Falling for Summer (Loving Summer #2) by Kailin Gow
New Adult contemporary*paperback*
Published December 15th 2012 by theEDGEbooks.com
Love hits you when you least expect it, grabs you, sucks you in whole, and twists you around until you could hardly breathe. Love hurts like a sucker punch, that’s both glorious and beautiful. Falling for Summer was like that for me, every time. – Nat Donovan
The Donovan Brothers
Two brothers as gorgeous as they are dangerous.
Nat Donovan, the older more responsible brother with the passion of a starving man. Knows what he wants, but knows he can’t have it without giving up everything.
Drew Donovan, the really bad boy, the black sheep, the one who has a devil-may-care attitude, wants what he wants, but knows he would have to go through the ones he loves to have it.
Nat and Drew Donovan has known Summer Jones since they were kids. She had always been the girl next door who was best friends with their little sister Rachel and was cool enough to play with the guys. Now Summer is all grown up, gorgeous, and scorchingly sexy without even knowing it. Responsible older brother Nat, who had always tried to keep their friendship platonic, now can’t stop thinking of her and wanting more. Carefree Drew, who had always had a crush on Summer, but knew Summer’s heart was already taken, can only fall further for her. But no one had anticipated what would happen between the time the Donovan brothers fell for her and now. No one knew how hard they would fall.
I had issues with Loving Summer, yet by the end I did like the characters. After finishing Falling for Summer, I couldn't care less for any of them. I believe this is a spin-off from the series, Loving Summer, because this is sub-titled The Donovan Brothers, #1. Why? The Donovan boys narrated the other book, did they really need their own series? And is it a true spin-off if Summer also narrates?
Yes, I am confused about the whole spin-off part. Falling for Summer is told primarily from the point of view of the Donovan brothers, Nat and Drew, with a few instances by Summer herself, but the culmination of all of their tales is a whole lot of nothing new.
Drew loves/lusts for Summer. Nat loves/lusts for Summer. Both guys have a wealthy father and here we see them taking advantage of their social position. Each hops on their dad's private jet to see Summer whenever they want. Nat, now accepting he needs to be groomed if he is to take over his father's business one day, also involves some of the company to find out who is cyber bullying Summer. Drew has stopped his man whoring ways and has decided to graduate high school early so he can move into Summer's beach house (which the Donovans and Summer now own after the death of her aunt) so he can begin college classes at USC (the same school she plans to attend). Nat remains at home to help keep watch over their mom, go to college and work.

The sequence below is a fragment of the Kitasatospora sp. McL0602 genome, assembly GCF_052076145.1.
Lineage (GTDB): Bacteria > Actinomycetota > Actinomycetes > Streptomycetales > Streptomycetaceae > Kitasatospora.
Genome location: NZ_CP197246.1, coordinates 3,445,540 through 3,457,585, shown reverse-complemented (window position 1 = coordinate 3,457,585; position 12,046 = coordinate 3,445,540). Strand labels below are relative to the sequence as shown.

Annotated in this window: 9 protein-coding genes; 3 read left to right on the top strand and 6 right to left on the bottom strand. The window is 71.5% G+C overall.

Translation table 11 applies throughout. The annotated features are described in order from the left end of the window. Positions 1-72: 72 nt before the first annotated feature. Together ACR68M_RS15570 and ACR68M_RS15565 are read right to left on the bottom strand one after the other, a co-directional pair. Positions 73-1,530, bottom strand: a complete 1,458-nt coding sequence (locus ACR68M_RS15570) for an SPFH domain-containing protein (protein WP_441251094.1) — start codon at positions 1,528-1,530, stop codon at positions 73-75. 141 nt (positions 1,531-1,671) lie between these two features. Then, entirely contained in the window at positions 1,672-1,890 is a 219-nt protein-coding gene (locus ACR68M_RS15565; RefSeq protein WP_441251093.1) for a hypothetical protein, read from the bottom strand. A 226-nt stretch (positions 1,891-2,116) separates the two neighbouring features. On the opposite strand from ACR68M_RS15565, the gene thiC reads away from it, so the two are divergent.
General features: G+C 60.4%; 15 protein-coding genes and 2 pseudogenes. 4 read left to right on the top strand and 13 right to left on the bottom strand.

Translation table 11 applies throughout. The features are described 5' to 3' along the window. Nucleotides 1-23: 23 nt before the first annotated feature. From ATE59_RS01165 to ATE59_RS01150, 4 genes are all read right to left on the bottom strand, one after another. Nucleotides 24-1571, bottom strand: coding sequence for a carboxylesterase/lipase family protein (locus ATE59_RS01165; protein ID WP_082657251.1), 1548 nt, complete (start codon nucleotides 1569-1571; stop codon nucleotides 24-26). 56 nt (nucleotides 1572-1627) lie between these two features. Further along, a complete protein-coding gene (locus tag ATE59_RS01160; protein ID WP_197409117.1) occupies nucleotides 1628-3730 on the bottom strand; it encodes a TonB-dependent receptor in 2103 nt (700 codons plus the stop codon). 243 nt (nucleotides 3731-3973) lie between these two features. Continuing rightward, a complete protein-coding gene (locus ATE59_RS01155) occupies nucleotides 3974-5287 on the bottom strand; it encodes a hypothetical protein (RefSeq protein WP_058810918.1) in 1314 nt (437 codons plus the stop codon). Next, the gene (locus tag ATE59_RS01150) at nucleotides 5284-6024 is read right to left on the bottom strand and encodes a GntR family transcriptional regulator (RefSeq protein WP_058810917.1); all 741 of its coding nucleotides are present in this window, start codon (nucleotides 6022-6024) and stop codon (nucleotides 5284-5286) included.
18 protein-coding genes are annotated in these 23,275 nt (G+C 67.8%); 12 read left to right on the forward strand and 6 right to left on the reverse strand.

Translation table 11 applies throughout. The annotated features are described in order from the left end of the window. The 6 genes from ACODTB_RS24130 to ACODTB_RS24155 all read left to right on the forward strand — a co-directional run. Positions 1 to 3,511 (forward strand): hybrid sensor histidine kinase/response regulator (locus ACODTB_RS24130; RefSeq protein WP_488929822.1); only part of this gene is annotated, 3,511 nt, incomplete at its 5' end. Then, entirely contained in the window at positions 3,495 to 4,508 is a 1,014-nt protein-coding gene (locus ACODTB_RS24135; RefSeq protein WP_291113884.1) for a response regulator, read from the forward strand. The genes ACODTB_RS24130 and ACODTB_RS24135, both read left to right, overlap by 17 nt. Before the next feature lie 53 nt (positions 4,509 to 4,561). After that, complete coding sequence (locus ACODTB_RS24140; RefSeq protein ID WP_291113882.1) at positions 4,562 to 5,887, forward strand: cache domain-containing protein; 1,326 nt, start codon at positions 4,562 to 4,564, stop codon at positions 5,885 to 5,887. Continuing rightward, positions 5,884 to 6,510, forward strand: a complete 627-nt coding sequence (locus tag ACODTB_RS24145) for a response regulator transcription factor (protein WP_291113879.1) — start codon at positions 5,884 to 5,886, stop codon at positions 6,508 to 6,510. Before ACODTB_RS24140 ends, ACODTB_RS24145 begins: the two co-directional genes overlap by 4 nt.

Summer is still a mess, one minute she wants to sleep with Drew, the next she's professing her long-time love for Nat. Meanwhile she's kissing both, leading them on, only to let them down once again. Whatever made them appealing the first time fell to the wayside here. So many emotions and feelings are repeated until my eyes rolled from the redundancy.
Introducing a cyber bully angle because pictures of Summer with movie star Astor surface on the web seemed contrived. Even Astor's brief scene came across as tacked on. A competing acting school wants to shut down her aunt's school, spreading rumors and affecting registration at Sookie's business. Honestly, I've never found this part of the story believable with Summer taking over teaching acting classes and running the business. She can't figure out who she loves so how can she handle a business, teach, college, volleyball and run her own house? As for Nat getting involved with his company, the scenes where he interacts with the employees were filled with flat, wooden and long-winded dialogue.
Just when Summer and Nat come this close to an understanding, Nat changes his mind and throws a wrench into everything and the soap opera of Summer's life continues. Falling for Summer reads like a fast-paced short story, light on anything relevant and heavy on repetition and melodrama. The grammatical problems, tense changes, and typos make me wonder if this was published too quickly since it reads like an early draft. The first Summer book was promising, this is simply a dud and I'm pretty much done with both the Donovans and Summer.
Cover comment: Is is Nat? Is it Drew? Very ineffective for cover art.
Book source: I received a promotional e-book from the author for my honest review.